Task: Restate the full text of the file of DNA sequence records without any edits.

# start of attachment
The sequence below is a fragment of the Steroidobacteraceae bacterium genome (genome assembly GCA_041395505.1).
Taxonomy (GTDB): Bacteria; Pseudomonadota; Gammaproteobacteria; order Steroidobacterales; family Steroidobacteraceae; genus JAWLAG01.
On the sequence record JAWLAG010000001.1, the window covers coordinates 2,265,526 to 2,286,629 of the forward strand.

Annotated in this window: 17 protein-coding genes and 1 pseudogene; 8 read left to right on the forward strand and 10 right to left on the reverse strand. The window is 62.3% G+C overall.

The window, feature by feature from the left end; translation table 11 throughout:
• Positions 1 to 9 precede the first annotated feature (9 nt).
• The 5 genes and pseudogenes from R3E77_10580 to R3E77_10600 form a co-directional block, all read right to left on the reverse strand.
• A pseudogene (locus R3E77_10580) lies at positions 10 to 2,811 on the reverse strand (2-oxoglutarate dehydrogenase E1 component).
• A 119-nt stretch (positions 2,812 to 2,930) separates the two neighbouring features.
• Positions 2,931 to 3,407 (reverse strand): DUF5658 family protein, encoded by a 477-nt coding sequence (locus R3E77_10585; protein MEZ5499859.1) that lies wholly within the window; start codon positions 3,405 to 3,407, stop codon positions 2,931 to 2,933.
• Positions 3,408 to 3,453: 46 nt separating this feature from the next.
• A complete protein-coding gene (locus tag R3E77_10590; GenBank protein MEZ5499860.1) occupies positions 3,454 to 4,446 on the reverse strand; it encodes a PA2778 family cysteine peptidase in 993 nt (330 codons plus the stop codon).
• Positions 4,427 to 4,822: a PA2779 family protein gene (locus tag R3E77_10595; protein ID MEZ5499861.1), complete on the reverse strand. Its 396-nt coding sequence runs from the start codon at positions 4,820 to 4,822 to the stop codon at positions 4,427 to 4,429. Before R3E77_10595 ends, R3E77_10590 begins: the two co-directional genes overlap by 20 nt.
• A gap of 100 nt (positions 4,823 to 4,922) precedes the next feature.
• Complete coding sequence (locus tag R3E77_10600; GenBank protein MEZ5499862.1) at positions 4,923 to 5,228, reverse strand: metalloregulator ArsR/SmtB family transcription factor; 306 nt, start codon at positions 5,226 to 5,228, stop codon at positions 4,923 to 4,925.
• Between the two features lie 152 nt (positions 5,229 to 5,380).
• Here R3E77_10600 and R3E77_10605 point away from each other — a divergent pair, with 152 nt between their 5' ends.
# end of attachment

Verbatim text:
The sequence below is a fragment of the Steroidobacteraceae bacterium genome (genome assembly GCA_041395505.1).
Taxonomy (GTDB): Bacteria; Pseudomonadota; Gammaproteobacteria; order Steroidobacterales; family Steroidobacteraceae; genus JAWLAG01.
On the sequence record JAWLAG010000001.1, the window covers coordinates 2,265,526 to 2,286,629 of the forward strand.

Annotated in this window: 17 protein-coding genes and 1 pseudogene; 8 read left to right on the forward strand and 10 right to left on the reverse strand. The window is 62.3% G+C overall.

The window, feature by feature from the left end; translation table 11 throughout:
• Positions 1 to 9 precede the first annotated feature (9 nt).
• The 5 genes and pseudogenes from R3E77_10580 to R3E77_10600 form a co-directional block, all read right to left on the reverse strand.
• A pseudogene (locus R3E77_10580) lies at positions 10 to 2,811 on the reverse strand (2-oxoglutarate dehydrogenase E1 component).
• A 119-nt stretch (positions 2,812 to 2,930) separates the two neighbouring features.
• Positions 2,931 to 3,407 (reverse strand): DUF5658 family protein, encoded by a 477-nt coding sequence (locus R3E77_10585; protein MEZ5499859.1) that lies wholly within the window; start codon positions 3,405 to 3,407, stop codon positions 2,931 to 2,933.
• Positions 3,408 to 3,453: 46 nt separating this feature from the next.
• A complete protein-coding gene (locus tag R3E77_10590; GenBank protein MEZ5499860.1) occupies positions 3,454 to 4,446 on the reverse strand; it encodes a PA2778 family cysteine peptidase in 993 nt (330 codons plus the stop codon).
• Positions 4,427 to 4,822: a PA2779 family protein gene (locus tag R3E77_10595; protein ID MEZ5499861.1), complete on the reverse strand. Its 396-nt coding sequence runs from the start codon at positions 4,820 to 4,822 to the stop codon at positions 4,427 to 4,429. Before R3E77_10595 ends, R3E77_10590 begins: the two co-directional genes overlap by 20 nt.
• A gap of 100 nt (positions 4,823 to 4,922) precedes the next feature.
• Complete coding sequence (locus tag R3E77_10600; GenBank protein MEZ5499862.1) at positions 4,923 to 5,228, reverse strand: metalloregulator ArsR/SmtB family transcription factor; 306 nt, start codon at positions 5,226 to 5,228, stop codon at positions 4,923 to 4,925.
• Between the two features lie 152 nt (positions 5,229 to 5,380).
• Here R3E77_10600 and R3E77_10605 point away from each other — a divergent pair, with 152 nt between their 5' ends.